\(v\ =\ {\int}^{t}_{0}\ u(s)ds\)
was calculated at ∼30 μg mL-1 days for the first 20 days of therapy. This implies that mean levels of circulating IL-21 during the antitumor activity are in the order of 1 μg/mL. In contrast, evaluation of mean IL-21 levels in B16 melanoma was problematic due to imprecise tumor mass measurements. Nevertheless, a value of ∼10 ng/mL during the first therapeutic week is reasonable in this tumor line. This discrepancy suggests different requirements for IL-21-mediated elimination of immunogenically varying tumors.

Our model was used to retrieve experiments of immunodeficient mice challenged with IL-21-secreting B16-melanoma (5). In our simulations, each effector type was “knocked out” by setting the corresponding tumor affinity to 0. Model simulations (Fig. 4C, and D, thick lines) agreed with experimental curves (Fig. 4C, and D, filled squares), where the IL-21-induced antitumor effect was significantly decreased in abrogation of NK or CD8+ T cells. However, different dynamics were observed for each case: Tumor growth under CD8+ T-cell depletion, delayed at first, was accelerated later on, whereas in NK-depleted mice the opposite behavior was seen. Of note, tumor-effector affinity values, derived from both depletion simulations (Fig. 4C and D), yielded tumor growth (data not shown) similar to the experimental melanoma growth curves in normal IL-21-treated mice (Fig. 4B). Thus, in our model, any reciprocal interactions between NK and CD8+ T cells in the IL-21-treated scenario, if such exist, are likely subsumed into the independent effector dynamics, supporting the exclusion of their explicit description in the current model.

Model retrieval of HGD experiments. We retrieved elimination of a nonimmunogenic B16 melanoma and a moderately immunogenic MCA205 fibrosarcoma via i.v. gene delivery of IL-21 (13). In the experiment, two 20 μg IL-21-expressing plasmids were given in days 5 and 12 following tumor inoculation (5 × 105 cells), and IL-21 concentrations followed previously described kinetics (Fig. 2A). Simulation results show that the tumor-specific parameters, derived above for CGT, were sufficient for mimicking melanoma dynamics in HGD (Fig. 5A) and for leading to the appropriate change in NK-cell dynamics (Fig. 5B). Similarly, retrieval of fibrosarcoma growth (Fig. 5C) was satisfactory with tumor-effector affinity values from CGT simulations in the analogous tumor line. The average concentration of circulating IL-21 produced by the given plasmids during the first 3 weeks did not exceed 1 ng/mL, a lower value than in CGT. This result is corroborated by the limited tumor elimination shown in this HGD method compared with CGT (Fig. 4A and B). Overall, simulated growth fits experimental measurements in both tumor models described.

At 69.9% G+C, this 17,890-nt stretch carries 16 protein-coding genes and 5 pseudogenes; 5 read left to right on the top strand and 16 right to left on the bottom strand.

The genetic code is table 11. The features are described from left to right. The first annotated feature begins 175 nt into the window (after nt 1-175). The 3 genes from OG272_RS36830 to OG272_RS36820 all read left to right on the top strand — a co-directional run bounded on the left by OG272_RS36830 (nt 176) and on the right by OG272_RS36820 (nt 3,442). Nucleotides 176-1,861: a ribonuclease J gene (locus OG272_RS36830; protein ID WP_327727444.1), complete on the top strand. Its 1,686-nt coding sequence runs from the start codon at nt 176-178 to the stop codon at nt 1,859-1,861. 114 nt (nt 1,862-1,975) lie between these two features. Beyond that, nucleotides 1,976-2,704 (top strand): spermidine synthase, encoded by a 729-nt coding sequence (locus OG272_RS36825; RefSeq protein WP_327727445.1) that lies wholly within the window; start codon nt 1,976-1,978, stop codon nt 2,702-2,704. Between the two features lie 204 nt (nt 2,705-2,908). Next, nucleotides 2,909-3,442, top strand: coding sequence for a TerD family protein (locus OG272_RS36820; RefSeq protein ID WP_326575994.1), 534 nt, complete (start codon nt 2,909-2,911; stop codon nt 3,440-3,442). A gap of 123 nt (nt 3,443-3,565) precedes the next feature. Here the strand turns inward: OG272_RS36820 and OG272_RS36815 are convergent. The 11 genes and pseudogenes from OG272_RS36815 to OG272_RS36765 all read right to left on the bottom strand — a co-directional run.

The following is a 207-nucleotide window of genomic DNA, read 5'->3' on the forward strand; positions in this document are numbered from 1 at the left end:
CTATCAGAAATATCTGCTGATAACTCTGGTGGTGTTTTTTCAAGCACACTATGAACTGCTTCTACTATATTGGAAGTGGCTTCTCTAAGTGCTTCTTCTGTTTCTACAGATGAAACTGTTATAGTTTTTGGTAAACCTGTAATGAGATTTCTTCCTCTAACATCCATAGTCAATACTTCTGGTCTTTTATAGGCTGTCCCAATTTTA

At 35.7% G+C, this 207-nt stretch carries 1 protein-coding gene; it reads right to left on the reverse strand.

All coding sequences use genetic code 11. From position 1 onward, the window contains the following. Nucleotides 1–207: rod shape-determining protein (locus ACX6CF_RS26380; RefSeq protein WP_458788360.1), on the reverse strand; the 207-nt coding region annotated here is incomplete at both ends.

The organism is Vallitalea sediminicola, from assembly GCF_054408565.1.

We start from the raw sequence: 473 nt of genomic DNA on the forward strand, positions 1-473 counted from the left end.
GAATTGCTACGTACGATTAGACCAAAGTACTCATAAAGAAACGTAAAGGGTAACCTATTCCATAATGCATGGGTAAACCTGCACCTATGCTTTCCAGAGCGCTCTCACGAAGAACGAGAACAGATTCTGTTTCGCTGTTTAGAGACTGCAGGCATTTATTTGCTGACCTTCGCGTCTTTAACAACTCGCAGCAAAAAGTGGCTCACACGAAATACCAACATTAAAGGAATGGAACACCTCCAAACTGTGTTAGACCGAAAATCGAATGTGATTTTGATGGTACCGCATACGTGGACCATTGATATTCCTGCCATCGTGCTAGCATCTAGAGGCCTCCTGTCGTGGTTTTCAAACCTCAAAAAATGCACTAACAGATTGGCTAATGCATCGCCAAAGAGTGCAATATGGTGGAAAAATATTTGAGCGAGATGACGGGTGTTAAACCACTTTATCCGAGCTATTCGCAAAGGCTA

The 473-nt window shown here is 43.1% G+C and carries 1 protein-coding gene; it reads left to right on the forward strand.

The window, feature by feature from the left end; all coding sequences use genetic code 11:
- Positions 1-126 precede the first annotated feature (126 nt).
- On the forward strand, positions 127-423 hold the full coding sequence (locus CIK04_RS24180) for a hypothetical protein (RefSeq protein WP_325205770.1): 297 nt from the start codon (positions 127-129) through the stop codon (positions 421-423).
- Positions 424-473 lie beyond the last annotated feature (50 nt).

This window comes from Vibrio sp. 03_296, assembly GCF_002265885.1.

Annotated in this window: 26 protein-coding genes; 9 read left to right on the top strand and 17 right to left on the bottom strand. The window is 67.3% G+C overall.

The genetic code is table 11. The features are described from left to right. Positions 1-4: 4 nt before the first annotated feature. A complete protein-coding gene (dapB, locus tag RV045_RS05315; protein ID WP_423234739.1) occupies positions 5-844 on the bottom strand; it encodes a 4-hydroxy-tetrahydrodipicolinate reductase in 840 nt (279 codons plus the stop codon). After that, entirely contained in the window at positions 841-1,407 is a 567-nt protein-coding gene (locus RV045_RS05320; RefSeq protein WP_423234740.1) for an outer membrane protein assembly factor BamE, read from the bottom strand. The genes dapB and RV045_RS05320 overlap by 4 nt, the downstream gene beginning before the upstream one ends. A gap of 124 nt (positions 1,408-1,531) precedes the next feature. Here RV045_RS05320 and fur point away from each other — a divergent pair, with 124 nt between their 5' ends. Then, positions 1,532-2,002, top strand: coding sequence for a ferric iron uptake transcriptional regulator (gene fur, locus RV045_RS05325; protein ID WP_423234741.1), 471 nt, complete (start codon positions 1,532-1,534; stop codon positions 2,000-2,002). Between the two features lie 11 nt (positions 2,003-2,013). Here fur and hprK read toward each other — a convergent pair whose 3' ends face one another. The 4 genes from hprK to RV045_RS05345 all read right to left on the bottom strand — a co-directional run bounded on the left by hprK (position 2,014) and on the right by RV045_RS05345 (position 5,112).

Figure 5.

Simulations retrieving experimental melanoma and fibrosarcoma dynamics following IL-21 administration via HGD in mice (13). A, application of 20 μg IL-21-secreting plasmids at days 5 and 12 in mice inoculated with nonimmunogenic B16 melanoma resulted in tumor dynamics (filled circles), which served for comparison with model simulations of tumor growth under a similar regimen (thick line) and to experimental tumor growth in control mice (thin line and filled squares). B, NK-cell dynamics under this treatment. C, MCA205 fibrosarcoma growth in mice treated by the same regimen (thin line and filled circles) is compared with the model simulations (thick line) and to experimental tumor growth in control mice (thin line and filled squares).

Figure 5.

Simulations retrieving experimental melanoma and fibrosarcoma dynamics following IL-21 administration via HGD in mice (13). A, application of 20 μg IL-21-secreting plasmids at days 5 and 12 in mice inoculated with nonimmunogenic B16 melanoma resulted in tumor dynamics (filled circles), which served for comparison with model simulations of tumor growth under a similar regimen (thick line) and to experimental tumor growth in control mice (thin line and filled squares). B, NK-cell dynamics under this treatment. C, MCA205 fibrosarcoma growth in mice treated by the same regimen (thin line and filled circles) is compared with the model simulations (thick line) and to experimental tumor growth in control mice (thin line and filled squares).